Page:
1 : to make valid or binding usually by a formal procedure (such as ratification)
2 : to give effective or authoritative approval or consent to
Because he was using equipment that was not sanctioned by league officials, Jared was disqualified from the competition.
"Villanova University this summer will host a regional conference sanctioned by the Vatican on how sports and faith can promote positive social change." — Robert Moran, The Philadelphia Inquirer, 22 Dec. 2016
Did You Know?
Sanction can be both a verb and a noun meaning "authoritative approval" or "a coercive measure." The noun entered English first, in the 15th century, and originally referred to a formal decree or law, especially an ecclesiastical decree. (The Latin sancire, meaning "to make holy," is an ancestor.) The noun's meaning then extended in different directions. By the end of the 17th century, it could refer to both a means of enforcing a law (a sense that in the 20th century we began using especially for economic penalties against nations violating international law) and the process of formally approving or ratifying a law. When the verb sanction appeared in the 18th century, it had to do with ratifying laws as well. Soon it had also acquired an additional, looser sense: "to approve."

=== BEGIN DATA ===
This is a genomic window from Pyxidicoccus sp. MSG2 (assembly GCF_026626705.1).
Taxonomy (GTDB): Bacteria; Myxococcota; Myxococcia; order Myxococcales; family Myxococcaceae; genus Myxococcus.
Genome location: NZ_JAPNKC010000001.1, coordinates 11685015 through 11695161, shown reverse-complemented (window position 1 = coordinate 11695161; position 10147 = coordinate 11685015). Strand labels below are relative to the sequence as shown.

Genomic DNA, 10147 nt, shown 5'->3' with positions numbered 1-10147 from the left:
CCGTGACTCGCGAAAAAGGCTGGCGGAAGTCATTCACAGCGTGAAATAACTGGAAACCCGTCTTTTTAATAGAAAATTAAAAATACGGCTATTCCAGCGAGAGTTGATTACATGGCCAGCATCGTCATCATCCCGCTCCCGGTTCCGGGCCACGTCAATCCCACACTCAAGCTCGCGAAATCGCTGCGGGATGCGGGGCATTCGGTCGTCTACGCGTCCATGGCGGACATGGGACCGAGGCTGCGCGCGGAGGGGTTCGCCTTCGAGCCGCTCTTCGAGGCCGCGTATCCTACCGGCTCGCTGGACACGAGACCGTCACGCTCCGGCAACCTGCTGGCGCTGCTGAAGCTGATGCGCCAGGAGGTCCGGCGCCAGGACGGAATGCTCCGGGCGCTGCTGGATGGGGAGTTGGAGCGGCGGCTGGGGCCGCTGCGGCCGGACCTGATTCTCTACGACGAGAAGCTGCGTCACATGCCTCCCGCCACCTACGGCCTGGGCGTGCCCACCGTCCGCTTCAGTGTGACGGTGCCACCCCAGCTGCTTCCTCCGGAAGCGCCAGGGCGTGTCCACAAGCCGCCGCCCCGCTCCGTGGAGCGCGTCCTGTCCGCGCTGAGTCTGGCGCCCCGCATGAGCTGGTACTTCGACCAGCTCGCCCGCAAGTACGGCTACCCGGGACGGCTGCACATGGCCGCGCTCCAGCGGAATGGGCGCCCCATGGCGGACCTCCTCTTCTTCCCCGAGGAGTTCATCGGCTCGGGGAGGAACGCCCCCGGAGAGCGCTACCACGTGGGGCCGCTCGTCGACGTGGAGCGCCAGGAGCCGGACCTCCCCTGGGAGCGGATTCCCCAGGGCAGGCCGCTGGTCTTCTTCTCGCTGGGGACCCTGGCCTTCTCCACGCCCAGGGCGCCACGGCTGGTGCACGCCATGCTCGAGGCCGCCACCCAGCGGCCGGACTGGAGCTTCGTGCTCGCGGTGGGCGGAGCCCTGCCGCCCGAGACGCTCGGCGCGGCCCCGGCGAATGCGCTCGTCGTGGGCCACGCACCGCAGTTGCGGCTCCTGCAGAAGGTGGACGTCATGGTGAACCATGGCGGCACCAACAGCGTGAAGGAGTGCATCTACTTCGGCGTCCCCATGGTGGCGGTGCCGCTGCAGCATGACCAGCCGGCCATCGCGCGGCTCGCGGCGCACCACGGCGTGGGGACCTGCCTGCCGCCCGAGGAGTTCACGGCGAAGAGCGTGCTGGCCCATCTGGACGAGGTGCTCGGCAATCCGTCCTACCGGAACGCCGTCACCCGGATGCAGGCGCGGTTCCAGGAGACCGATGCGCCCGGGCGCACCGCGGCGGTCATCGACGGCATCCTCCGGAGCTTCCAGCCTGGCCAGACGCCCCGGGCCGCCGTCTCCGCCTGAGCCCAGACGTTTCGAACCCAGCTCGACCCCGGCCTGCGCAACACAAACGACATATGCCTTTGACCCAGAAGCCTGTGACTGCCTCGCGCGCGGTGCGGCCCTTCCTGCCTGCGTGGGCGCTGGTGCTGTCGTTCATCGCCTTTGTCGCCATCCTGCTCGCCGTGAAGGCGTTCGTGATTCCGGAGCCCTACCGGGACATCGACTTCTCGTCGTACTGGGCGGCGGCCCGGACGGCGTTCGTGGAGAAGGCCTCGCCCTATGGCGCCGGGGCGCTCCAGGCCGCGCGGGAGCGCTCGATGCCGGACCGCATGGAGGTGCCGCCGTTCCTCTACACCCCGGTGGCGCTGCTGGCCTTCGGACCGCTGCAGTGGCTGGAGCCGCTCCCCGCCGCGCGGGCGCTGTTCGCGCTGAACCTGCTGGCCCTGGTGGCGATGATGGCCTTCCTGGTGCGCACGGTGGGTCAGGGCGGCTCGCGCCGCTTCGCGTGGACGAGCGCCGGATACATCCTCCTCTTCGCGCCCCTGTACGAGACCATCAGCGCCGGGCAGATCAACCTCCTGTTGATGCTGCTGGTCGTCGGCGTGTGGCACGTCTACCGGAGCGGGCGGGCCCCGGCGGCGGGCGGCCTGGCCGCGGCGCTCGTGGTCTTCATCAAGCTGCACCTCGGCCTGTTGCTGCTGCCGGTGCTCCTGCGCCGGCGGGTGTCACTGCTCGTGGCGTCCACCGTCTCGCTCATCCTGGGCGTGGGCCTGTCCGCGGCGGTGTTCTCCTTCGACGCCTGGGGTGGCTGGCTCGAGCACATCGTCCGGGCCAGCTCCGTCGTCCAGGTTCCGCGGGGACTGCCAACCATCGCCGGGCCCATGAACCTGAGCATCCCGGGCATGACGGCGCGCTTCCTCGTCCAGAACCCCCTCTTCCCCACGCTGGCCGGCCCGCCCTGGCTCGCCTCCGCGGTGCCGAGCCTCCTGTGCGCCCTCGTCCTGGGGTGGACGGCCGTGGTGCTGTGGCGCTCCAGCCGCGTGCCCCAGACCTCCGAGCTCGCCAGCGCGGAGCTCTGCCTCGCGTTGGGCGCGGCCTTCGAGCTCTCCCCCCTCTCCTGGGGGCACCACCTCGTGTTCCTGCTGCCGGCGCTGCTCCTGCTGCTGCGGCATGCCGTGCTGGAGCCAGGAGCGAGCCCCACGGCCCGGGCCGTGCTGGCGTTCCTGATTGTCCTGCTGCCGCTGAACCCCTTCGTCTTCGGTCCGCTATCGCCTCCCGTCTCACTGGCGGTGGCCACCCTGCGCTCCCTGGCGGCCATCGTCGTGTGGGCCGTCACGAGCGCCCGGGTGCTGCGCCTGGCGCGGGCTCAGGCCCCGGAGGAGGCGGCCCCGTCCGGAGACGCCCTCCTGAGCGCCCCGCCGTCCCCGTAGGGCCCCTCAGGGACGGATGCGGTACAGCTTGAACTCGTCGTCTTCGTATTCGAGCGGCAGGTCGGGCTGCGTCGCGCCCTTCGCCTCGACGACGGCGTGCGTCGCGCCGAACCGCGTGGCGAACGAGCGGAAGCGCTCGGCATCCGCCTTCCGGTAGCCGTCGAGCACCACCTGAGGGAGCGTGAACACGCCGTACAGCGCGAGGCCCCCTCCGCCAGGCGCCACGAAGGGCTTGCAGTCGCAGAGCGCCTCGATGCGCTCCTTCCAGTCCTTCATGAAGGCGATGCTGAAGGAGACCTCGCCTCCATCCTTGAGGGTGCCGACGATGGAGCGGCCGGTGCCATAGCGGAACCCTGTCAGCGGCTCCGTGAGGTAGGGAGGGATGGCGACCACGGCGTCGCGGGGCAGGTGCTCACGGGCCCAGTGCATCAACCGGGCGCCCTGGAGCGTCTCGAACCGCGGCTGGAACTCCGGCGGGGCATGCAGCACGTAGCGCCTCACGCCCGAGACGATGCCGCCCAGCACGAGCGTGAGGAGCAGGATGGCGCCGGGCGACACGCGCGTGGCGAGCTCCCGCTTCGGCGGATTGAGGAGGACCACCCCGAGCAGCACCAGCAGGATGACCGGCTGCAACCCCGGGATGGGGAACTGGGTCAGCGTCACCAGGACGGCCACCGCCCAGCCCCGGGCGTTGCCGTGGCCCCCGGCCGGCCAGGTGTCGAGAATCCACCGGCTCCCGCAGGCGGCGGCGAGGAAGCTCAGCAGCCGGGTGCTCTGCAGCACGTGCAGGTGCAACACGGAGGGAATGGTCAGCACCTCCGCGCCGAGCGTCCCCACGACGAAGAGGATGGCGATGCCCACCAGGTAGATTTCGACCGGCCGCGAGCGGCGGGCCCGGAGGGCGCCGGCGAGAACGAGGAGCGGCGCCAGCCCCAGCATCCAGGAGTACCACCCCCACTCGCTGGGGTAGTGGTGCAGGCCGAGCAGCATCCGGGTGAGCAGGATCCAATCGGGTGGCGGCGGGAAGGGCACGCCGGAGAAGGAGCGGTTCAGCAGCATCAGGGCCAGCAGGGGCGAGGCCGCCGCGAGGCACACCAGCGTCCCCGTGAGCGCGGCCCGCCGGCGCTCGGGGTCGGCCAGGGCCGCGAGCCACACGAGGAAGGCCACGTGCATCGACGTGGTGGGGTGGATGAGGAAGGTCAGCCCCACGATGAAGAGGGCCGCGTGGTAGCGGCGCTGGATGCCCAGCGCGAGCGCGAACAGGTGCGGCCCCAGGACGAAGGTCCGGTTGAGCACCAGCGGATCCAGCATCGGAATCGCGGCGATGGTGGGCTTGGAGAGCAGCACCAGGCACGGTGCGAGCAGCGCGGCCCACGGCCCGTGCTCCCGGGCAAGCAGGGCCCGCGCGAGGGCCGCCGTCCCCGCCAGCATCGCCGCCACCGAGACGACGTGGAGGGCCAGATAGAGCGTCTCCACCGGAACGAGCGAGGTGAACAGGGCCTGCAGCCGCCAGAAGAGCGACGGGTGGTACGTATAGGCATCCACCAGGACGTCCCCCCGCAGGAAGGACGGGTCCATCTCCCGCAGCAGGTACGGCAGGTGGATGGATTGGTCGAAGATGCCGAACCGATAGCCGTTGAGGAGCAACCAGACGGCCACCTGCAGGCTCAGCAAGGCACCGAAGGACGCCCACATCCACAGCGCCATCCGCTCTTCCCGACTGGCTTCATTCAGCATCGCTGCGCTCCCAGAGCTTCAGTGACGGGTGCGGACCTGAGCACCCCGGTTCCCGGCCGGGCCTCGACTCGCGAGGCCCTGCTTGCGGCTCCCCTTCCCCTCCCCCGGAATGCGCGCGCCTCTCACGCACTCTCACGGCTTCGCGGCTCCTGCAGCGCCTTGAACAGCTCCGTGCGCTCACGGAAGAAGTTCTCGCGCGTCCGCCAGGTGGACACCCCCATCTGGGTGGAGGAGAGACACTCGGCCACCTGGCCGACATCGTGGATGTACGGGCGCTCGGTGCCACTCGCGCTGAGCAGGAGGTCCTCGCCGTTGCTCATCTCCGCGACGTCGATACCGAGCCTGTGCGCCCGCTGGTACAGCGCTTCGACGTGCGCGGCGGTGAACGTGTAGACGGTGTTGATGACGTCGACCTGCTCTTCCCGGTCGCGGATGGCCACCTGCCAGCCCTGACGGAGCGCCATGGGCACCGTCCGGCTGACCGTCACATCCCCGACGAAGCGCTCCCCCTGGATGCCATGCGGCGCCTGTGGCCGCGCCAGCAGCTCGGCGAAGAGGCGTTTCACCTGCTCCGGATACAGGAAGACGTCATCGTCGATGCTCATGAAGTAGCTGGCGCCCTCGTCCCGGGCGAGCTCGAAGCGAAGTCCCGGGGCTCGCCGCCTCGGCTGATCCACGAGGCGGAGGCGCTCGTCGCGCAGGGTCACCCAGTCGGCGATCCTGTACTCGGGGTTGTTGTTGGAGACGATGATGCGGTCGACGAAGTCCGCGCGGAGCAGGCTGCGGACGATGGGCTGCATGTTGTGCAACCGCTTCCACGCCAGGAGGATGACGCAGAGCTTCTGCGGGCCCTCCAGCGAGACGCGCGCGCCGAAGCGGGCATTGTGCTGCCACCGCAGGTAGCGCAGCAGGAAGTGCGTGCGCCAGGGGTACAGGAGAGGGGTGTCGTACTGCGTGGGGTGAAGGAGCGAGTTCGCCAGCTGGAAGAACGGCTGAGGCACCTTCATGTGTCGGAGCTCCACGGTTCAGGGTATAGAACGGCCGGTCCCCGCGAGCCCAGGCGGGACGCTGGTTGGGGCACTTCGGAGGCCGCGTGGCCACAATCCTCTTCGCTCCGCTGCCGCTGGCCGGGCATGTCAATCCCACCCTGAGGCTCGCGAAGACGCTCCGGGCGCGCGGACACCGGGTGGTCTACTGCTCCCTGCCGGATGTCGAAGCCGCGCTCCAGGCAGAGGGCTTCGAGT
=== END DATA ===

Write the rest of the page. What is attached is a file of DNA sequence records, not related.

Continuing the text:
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Name That Synonym
Fill in the blanks to complete this verb that is a synonym of sanction: h _ m _ lo _ a _ e.VIEW THE ANSWER
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